It is 67 years since Beverley Job became the first woman elected to serve in any Council on the Northern Beaches.
To mark this historic milestone and to celebrate Local Government Week, we have selected a few ‘Firsts’, Mayors and Deputy Mayors who blazed a path for women in local government.
While it would be impossible to include mention of the hundreds of women who have devoted themselves to public service through local government since Beverley Job’s time, we hope the above video (view text transcript) gives some insight to the limitless variety of talents women have brought to Council.
Perhaps you have stories about women in local government you’d like to share with us? We’d love to hear them!
Let’s celebrate Beverley and the many others who came after her!
Beverly Job MBE - 1953
In December 1953, Beverley Job became the first ever woman elected to Warringah Shire Council.
Beverley’s interest in running for local government stemmed from her involvement in the Shire’s Health and Building and District Park Committees.
At the time of her election, she had been for 12 years also the official organiser for the Manly-Warringah Ambulance and was “on call” for the Far West Children’s Health Scheme.
Describing herself as being in direct contact with the community through her volunteer work, she said: “So I knew a good deal about their footpaths, their roads and their problems and the general feeling was it was time a woman was in council.”
Agnes Mary Ambrose - 1958
On Tuesday 26 August 1958, Agnes Mary Ambrose was sworn in as the first female Alderman of Manly Council, after winning a by-election. Mary served on Council for eleven years.
She was also president of the Manly branch of the YWCA for a number of years.
The former Mayor of Manly, Alderman Iles, said of her:
“In the sphere of local government, Alderman Ambrose accepted full responsibility to the electors in the way she represented council…. Few Aldermen have served on so many sub-committees of this council.”
Mrs Ambrose died at Manly Hospital on August 19, 1969, and was buried in Manly Cemetery.
Joan Cooke - 1968
Joan Cooke was rightly described as a ‘trail-blazer’ in a wide range of fields, including local government. She was also a critically acclaimed singer and radio personality.
Joan became a member of the committee promoting the ‘Yes’ case in the 1967 referendum which gave Aboriginal people the vote. She also played a leading role in setting up the Community Aid Bureau.
Joan was elected to Manly Council in 1968, serving three years and was made Deputy Mayor of Manly in 1971, the first woman to hold the position in the Council’s history.
Joan subsequently served as Mayor in 1987 and 1989.
Joan Thorburn OAM - 1973
Prompted by her interest in community organisations and life-long family involvement in local government (her father was a Warringah Shire Alderman), Joan stood for Manly Council and was elected in 1973.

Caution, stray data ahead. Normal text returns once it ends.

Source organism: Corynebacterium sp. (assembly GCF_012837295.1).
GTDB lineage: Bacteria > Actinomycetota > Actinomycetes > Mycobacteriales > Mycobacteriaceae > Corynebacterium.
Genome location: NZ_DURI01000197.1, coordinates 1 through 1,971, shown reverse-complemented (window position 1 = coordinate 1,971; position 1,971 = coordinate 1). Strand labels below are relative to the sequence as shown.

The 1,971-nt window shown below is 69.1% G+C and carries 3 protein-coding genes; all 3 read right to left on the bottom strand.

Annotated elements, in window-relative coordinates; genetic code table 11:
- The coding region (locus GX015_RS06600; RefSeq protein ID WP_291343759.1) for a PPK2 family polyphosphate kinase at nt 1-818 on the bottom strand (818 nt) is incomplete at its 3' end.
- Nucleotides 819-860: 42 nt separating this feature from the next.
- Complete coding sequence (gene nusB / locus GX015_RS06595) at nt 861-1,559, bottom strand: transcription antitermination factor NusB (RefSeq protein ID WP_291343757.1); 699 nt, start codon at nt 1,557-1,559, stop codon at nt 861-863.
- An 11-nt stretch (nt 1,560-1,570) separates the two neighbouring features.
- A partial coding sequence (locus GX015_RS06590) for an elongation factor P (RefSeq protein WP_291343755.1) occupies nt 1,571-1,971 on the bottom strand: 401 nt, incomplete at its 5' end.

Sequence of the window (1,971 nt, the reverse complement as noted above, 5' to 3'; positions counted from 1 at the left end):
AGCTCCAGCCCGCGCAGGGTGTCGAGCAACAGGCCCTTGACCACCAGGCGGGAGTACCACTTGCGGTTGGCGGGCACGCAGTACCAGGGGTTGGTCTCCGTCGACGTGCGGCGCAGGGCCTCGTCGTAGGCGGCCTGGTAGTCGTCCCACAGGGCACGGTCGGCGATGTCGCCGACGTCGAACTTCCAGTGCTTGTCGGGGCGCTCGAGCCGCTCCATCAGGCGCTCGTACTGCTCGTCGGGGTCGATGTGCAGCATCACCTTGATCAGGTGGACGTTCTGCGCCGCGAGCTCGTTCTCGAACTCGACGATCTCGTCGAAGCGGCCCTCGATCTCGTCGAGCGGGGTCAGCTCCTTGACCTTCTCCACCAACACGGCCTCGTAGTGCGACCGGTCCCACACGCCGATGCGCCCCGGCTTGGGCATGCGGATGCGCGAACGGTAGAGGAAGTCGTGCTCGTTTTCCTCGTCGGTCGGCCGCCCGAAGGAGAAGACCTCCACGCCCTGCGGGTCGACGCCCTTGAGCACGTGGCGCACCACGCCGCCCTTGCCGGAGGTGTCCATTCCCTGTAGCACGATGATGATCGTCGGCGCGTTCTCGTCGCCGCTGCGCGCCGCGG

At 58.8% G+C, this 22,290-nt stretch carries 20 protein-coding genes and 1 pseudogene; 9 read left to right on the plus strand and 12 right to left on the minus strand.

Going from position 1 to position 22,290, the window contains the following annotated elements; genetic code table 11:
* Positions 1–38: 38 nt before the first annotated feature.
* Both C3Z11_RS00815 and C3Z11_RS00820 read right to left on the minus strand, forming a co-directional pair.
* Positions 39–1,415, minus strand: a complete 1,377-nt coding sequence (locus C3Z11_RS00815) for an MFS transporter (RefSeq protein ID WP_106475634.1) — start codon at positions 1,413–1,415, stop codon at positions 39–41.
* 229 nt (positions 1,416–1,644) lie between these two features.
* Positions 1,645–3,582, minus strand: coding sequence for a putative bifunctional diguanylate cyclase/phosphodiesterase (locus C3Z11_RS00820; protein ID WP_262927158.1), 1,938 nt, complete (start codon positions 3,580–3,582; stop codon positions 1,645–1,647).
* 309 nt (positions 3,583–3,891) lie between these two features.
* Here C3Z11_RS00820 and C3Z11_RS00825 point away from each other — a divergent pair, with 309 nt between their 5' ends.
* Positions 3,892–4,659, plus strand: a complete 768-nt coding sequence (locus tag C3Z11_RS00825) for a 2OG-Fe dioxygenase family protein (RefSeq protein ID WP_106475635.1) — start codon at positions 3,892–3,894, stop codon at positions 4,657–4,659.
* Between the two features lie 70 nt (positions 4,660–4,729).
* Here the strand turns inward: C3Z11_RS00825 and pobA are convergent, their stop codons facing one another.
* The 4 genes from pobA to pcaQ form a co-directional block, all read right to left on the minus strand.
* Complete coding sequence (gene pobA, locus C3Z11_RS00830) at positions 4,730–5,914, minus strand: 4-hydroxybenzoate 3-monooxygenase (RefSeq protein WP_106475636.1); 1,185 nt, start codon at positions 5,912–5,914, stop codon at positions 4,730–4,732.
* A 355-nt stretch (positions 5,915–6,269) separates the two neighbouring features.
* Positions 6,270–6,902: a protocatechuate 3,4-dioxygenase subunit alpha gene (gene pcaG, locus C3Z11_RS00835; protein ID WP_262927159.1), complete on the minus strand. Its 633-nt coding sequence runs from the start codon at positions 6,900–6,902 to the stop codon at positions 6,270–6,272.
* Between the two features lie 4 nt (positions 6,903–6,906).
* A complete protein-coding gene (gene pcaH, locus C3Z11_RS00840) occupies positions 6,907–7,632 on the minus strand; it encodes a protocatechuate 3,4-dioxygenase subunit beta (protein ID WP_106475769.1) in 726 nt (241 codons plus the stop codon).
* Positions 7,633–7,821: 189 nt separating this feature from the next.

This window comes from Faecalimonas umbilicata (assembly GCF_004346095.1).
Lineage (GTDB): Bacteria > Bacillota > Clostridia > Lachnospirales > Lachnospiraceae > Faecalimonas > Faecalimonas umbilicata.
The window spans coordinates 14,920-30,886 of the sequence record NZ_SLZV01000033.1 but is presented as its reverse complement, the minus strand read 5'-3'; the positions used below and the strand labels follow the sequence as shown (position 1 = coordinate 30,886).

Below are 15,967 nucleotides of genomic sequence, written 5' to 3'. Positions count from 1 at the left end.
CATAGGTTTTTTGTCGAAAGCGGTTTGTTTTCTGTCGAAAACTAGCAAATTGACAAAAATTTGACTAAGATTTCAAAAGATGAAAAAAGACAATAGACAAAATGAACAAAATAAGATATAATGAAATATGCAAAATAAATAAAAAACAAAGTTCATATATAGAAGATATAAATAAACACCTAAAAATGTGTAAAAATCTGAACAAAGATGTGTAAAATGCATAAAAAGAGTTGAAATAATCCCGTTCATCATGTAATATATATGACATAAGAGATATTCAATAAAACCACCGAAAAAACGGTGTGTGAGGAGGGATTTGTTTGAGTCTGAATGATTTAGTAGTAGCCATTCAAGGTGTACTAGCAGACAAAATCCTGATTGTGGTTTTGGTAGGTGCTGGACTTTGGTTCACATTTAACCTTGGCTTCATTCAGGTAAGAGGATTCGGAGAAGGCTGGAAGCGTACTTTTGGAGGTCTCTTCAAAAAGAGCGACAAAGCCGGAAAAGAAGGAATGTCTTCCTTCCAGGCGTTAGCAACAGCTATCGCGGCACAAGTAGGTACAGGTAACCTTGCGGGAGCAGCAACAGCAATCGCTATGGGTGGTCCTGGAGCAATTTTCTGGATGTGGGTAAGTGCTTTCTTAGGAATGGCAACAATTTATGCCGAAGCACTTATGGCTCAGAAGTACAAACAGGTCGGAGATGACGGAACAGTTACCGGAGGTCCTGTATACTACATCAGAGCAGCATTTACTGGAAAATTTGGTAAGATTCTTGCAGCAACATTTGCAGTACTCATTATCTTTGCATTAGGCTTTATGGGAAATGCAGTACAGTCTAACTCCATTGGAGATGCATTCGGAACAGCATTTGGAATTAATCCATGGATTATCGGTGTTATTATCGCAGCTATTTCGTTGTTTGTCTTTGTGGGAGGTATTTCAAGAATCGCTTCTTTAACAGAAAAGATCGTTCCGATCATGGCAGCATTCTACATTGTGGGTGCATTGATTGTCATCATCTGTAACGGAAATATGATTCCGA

She became Mayor in 1978, the first woman Mayor of Manly, remaining in that office until September 1983 and continuing to serve on Council until 1995.
The first Chairperson of the Manly Sister Cities Committee, many people came to remember Joan best for her life-long efforts to foster good relations between the peoples of Australia and Japan.
In 1996 Mrs Thorburn was awarded the Medal of the Order of Australia for her services to local government and also a Federation Medal.
Judy Mellowes - 1976
In September 1984, Judy Mellowes became the second woman to become Mayor of Manly, serving as Mayor from 1984 to 1986.
A school teacher, Judy first became interested in local government when she lived on the Eastern Hill in Manly.
In 1976, Judy had contested a by-election and topped the poll to be elected to Manly Council.
During her time in Council, she campaigned to have the problem of outfall onto Manly’s beaches from the North Head sewage treatment works fixed, worked to prevent overdevelopment, and to promote the tourist industry in Manly.
Judy once told radio-interviewer Jane Singleton: “Alderman is an ancient and honourable title. I’m very happy to bear it.”
Julie Sutton - 1980
On 20 September 1980, Julie Sutton, a high school languages teacher, became the fourth only female Councillor elected to the former Warringah Shire Council.
In September 1987, Julie was elected as Deputy Shire President going on complete a further three terms in that role.
From 1983, following the passing of the Local Government Act 1993, Warringah Council dropped the term 'Shire' and Shire Presidents became Mayors
Subsequently, Julie was elected Deputy Mayor for 1994 and 1995.
Then, on 19 September 1995, Julie was elected ‘Her Worship the Mayor of Warringah Council’, becoming the first female leader of the Council.
Jean Hay AM - 1987
Jean Hay, a lifelong resident of Manly, was first elected to Manly Council in 1987.
Jean served three terms as elected Mayor of Manly from 1999 to 2004, then 2008 to 2012 and from September 2012 until 12 May 2016, making her the longest ever serving Mayor of Manly Council.
Jean served on all major Council Committees and numerous other Committees.
Jean also served uniquely both as Mayor and Lady Mayoress of Manly.